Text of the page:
CORVALLIS, Ore. — After wildfires burn vegetation surrounding rivers, fish in those rivers appear unaffected by a lack of shade cover to cool the waters to a comfortable temperature, University researchers report Oregon State.
OSU researchers say vegetation in areas immediately surrounding a stream provides shade, cooling the stream to a comfortable temperature for freshwater fish such as rainbow trout, cutthroat, and rainbow trout of Sant Martí
When a wildfire sweeps through the area and burns away all the vegetation, as it did in 2020 in the OSU study area around Douglas County’s Hinkle Creek, researchers hoped that the lack of shade to warm the waters, killing the fish or forcing them to migrate to colder streams. Instead, researchers found in the summer of 2021 that most fish populations actually increased in streams where surrounding vegetation burned.
“These are ecologically, culturally, and economically important species distributed throughout western North America,” said study leader Dana Warren with OSU’s Colleges of Forestry and Agricultural Sciences.
“Recent studies have speculated about the potential effects of climate change on trout and salmon as summer stream temperatures gradually rise between 16 and 20 degrees Celsius. [61 to 68 degrees Fahrenheit]. Abrupt disturbances such as fire can produce rapid and substantial increases in stream temperatures that provide information not only about how these increasingly common disturbance events affect native salmonids, but more broadly how salmonids may respond to other aspects of climate change”.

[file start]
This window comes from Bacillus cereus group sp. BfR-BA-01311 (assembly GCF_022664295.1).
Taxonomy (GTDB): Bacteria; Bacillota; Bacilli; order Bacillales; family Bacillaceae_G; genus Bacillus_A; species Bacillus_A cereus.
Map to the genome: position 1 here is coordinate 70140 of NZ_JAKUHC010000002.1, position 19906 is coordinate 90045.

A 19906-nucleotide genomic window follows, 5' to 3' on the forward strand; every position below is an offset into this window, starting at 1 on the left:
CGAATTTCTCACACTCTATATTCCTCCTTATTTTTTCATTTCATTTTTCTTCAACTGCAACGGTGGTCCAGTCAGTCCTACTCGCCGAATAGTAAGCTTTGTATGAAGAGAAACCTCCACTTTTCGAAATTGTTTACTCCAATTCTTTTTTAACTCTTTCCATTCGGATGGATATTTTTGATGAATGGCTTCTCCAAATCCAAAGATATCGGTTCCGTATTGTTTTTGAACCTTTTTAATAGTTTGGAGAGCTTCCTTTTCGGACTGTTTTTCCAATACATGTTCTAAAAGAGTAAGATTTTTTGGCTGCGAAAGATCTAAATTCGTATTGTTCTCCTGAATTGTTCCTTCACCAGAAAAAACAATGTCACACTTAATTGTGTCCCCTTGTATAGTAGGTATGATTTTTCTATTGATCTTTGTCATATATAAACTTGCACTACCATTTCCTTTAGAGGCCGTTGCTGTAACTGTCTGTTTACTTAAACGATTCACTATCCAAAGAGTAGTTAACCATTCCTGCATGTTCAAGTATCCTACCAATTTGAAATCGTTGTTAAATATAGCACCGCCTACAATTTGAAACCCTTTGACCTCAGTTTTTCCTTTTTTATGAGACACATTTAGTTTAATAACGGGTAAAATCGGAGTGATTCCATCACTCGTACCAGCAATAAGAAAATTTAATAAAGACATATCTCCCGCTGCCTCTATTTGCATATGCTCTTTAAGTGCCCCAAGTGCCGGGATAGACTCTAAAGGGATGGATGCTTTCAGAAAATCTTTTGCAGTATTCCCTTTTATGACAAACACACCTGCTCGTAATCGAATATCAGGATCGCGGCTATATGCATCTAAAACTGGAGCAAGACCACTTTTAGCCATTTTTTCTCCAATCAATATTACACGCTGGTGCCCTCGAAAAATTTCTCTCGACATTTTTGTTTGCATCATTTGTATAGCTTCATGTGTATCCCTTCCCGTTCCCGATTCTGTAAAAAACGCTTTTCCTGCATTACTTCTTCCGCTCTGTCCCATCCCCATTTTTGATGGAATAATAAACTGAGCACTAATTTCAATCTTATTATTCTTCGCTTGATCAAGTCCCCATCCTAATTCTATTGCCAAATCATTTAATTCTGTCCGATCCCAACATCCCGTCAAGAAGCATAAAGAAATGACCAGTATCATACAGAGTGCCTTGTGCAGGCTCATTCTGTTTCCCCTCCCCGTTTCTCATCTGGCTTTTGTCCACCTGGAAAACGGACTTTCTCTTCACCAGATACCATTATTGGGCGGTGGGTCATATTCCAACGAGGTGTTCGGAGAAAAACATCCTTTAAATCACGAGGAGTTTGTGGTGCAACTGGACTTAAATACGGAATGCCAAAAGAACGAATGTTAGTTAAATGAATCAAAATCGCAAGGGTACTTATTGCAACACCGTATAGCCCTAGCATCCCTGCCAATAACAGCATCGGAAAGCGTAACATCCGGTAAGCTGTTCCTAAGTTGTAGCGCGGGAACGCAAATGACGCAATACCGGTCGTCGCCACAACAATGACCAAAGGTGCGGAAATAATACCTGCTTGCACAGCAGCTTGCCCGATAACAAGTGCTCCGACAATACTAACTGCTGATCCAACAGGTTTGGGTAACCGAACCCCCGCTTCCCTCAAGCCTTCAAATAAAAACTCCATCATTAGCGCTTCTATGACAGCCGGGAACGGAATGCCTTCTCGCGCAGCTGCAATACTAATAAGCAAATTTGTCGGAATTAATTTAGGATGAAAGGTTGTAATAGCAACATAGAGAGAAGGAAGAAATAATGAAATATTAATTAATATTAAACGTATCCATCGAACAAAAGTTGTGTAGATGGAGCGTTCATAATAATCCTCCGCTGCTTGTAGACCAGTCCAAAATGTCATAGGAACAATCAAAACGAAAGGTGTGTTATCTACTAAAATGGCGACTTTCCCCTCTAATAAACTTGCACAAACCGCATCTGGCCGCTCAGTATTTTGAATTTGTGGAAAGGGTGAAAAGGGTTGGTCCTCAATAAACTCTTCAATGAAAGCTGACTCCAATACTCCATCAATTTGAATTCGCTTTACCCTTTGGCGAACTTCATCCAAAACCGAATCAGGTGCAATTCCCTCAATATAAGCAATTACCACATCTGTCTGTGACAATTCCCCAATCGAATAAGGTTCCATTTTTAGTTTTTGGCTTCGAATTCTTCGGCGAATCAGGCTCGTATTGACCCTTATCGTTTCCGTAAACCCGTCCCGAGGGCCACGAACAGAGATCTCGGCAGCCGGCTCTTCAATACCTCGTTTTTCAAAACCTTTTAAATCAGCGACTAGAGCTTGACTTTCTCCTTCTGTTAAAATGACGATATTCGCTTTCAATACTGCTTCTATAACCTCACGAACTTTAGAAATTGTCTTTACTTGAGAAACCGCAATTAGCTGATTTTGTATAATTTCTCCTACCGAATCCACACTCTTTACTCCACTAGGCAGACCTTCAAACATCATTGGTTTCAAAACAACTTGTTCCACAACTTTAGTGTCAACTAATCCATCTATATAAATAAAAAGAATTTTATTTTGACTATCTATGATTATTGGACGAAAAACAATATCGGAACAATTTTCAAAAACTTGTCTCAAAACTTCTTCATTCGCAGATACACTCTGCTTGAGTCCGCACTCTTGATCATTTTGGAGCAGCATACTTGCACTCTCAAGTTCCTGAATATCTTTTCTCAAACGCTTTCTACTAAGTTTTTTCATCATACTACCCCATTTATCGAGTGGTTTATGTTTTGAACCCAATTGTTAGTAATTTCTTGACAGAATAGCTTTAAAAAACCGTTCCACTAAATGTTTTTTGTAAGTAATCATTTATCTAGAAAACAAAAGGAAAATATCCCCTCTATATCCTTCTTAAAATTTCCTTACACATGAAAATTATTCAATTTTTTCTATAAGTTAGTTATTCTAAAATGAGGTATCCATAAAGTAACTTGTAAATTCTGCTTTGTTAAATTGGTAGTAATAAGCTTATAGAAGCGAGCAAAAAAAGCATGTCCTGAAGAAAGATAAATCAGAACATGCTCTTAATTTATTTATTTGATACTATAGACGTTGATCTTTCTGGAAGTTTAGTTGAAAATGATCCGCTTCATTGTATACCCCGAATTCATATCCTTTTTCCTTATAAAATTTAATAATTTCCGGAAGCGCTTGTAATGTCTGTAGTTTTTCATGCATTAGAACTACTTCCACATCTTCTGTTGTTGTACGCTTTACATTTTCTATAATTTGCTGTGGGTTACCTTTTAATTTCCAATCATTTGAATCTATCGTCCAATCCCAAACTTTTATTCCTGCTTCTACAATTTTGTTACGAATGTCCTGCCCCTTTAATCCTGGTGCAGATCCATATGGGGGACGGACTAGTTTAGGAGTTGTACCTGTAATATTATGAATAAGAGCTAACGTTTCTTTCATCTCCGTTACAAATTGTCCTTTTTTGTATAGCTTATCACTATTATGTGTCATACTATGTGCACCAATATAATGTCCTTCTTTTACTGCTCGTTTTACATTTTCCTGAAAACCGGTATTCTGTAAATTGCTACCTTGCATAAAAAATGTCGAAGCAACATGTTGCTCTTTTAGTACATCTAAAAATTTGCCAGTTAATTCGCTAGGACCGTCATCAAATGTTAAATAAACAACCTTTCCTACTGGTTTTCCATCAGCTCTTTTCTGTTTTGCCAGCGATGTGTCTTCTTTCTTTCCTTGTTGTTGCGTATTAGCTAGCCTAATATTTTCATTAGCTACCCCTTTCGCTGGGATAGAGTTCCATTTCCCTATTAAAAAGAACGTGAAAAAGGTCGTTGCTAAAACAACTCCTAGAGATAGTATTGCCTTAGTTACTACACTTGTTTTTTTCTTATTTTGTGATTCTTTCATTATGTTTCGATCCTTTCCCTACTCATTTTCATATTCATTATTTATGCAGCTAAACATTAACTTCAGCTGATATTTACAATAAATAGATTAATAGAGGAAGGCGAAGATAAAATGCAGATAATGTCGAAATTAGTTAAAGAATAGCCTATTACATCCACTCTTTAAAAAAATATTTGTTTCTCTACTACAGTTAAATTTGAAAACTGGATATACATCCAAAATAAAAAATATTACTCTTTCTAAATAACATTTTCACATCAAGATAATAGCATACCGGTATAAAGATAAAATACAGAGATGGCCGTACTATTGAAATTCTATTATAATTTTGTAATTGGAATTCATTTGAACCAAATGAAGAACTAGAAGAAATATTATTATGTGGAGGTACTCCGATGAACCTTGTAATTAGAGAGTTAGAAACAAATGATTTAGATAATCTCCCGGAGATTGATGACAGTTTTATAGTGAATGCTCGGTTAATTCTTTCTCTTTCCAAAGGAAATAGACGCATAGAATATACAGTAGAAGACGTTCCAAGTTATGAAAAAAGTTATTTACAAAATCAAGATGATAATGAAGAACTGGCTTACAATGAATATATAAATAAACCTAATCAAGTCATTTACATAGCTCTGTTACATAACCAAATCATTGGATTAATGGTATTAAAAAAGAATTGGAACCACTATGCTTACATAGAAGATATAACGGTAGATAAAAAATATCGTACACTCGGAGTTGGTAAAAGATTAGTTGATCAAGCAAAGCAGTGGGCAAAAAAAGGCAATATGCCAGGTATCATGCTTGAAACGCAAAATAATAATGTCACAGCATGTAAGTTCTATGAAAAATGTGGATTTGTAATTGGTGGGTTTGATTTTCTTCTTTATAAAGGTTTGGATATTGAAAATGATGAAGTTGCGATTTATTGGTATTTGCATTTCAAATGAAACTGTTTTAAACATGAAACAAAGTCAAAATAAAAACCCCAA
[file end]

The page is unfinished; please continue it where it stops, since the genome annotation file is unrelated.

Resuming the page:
The OSU scientists are quick to point out that their findings do not necessarily indicate that wildfires have no negative impact on fish populations. The study will take several more years, and the researchers have not been able to study the long-term effects of wildfires on the fish. These may include population declines that do not occur immediately, as well as negative impacts on overall fish health.
“Acute mortality is important, but it’s not the only impact,” Warren said. “There may be sublethal effects, such as a weakened ability to grow or reproduce. Given the short-term nature of our observations, more research is needed into the mechanisms driving fish responses to warmer water temperatures, and long-term follow-up is also needed.”